Padilla skillfully incorporates ideas of destiny, fate and half-truths through the metaphors of chess games, labyrinths and mazes. As in the game of chess, individual lives are manipulated and their destinies altered, from above. Each narrator speaks convincingly of the truth yet as Thadeus Dreyer changes many identities, we realize that one's version of truth is limited by one's vision of it. "I resigned myself to thinking that, in certain cases, clues and labyrinths led only to small spaces lit exclusively by minimal, personal truths," says Sanderson, "Perhaps we are condemned to keep searching for absolute truth, ever frustrated by those titbits of explanation with which the sour architect who rules over this endless labyrinth deigns to placate us from time to time."

One of the many strong points of Shadow Without A Name is its very strong, stark imagery very reminiscent of noir cinema. Perhaps mockingly, Sanderson even refers to the executor of the baron's will, as "Bogart" because he "bore a grotesque resemblance to the actor." Many scenes in the novel are as vividly picturised as in a movie. It is to Padilla's credit that he achieves this spectacular visual effect with an amazing economy of words.

The author Ignacio Padilla, is one of the founders of the "Crack" movement in Mexican literature an attempt to recapture some of the writings of the old masters--Gabriel Garcia Marquez, Carlos Fuentes amongst others. Padilla has spoken out against the cliché, "magical realism" which he says has lead to the Hollywoodization of Mexican literature spawning many cheap imitators of the masters. A cultural attaché at the Mexican embassy in London, Padilla has said that being Mexican doesn't restrict him from writing about any other place that he finds interesting. Shadow Without a Name, his first book to be ably translated into English, proves without a doubt that Padilla can indeed write about anything that he chooses, and do so brilliantly.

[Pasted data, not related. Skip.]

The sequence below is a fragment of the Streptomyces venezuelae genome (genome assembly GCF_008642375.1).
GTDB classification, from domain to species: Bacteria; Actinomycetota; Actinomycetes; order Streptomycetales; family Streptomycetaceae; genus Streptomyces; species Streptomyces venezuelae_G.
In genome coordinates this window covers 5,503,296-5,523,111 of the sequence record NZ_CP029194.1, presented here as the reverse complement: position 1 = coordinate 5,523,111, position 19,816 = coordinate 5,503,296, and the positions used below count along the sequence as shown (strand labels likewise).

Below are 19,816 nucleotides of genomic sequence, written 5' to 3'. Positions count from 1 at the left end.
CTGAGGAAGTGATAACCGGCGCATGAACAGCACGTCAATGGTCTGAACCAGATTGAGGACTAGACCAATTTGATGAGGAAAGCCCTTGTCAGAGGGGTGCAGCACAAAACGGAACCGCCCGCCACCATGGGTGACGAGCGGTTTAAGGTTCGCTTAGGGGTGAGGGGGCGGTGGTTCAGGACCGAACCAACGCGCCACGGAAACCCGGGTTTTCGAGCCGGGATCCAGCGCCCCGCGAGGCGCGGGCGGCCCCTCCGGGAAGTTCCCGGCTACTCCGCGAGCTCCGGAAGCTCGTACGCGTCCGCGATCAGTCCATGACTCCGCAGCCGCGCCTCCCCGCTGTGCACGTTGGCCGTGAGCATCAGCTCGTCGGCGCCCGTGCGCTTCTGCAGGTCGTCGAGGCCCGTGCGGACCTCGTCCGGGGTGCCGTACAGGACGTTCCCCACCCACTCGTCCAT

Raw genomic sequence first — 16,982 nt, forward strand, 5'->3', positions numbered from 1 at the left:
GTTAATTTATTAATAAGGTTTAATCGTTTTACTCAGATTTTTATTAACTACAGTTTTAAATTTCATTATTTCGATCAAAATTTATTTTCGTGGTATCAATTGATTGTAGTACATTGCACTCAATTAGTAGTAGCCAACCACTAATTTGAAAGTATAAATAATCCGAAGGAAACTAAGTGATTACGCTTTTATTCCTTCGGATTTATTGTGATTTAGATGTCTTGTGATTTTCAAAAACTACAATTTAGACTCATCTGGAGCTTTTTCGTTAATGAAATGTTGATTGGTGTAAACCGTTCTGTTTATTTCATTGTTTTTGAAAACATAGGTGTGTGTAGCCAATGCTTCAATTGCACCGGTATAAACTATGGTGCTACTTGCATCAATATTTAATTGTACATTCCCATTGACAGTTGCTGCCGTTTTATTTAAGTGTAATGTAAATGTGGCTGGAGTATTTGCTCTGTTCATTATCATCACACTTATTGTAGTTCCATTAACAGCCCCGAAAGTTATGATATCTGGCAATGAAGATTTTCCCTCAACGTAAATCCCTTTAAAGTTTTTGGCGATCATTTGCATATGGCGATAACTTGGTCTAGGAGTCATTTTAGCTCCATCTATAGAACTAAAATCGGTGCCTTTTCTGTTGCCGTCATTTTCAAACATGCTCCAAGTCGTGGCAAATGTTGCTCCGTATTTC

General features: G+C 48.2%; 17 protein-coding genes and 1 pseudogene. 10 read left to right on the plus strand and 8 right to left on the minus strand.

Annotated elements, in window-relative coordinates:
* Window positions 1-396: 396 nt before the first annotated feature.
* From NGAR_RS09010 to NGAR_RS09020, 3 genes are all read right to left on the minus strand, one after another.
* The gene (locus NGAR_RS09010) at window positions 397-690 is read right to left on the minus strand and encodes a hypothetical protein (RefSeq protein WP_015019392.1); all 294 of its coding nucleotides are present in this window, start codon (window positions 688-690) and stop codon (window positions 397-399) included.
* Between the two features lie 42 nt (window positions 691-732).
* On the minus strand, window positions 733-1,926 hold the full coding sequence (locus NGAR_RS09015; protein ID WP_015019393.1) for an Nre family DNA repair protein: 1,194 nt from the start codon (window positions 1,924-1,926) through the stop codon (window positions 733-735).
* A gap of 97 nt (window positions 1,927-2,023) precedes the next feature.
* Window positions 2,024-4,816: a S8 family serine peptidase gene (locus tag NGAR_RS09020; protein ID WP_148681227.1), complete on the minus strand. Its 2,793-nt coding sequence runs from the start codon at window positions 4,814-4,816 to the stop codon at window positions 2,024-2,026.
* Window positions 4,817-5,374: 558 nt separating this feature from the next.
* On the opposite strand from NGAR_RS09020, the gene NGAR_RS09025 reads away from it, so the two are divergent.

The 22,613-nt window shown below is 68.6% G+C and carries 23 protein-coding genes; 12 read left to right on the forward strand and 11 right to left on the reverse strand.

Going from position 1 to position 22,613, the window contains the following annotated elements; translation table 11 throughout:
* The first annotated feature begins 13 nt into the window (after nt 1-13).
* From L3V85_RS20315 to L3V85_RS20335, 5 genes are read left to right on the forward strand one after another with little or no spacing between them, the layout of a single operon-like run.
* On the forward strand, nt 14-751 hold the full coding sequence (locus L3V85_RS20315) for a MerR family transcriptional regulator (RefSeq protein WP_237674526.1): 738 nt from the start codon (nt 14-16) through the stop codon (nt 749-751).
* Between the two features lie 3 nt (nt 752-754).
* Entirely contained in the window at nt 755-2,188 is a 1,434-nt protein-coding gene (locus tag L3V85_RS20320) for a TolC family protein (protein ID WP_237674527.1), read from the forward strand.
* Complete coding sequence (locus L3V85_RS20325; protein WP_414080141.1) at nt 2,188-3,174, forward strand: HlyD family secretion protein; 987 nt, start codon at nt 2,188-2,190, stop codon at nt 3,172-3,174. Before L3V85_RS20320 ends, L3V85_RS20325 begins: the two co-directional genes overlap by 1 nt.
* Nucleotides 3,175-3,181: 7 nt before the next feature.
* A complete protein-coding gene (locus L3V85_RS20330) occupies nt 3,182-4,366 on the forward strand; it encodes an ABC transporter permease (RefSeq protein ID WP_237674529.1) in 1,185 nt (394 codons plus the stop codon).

"The problem with playing chess using human pieces is that they tend not to respect the most basic rules," says a character in the novel. It is precisely this "problem" that makes Shadow Without a Name such an intellectually satisfying read.

  • Amazon readers rating: from 13 reviews


(back to top)

Bibliography: (with links to Amazon.com)


(back to top)

Book Marks:


(back to top)

About the Author:

Ignacio PadillaIgnacio Padilla was born in 1968 and grew up in Mexico City surrounded by literature and language. His father (an industrial relations manager) and mother (a psychologist) spoke Spanish, English, French and German. Padilla is fluent in seven languages. He is the author of several award-winning novels and short story collections, and is currently the cultural attaché at the Mexican Embassy in London.

MostlyFiction.com About Us | Subscribe | Review Team | History | ©1998-2014 MostlyFiction.com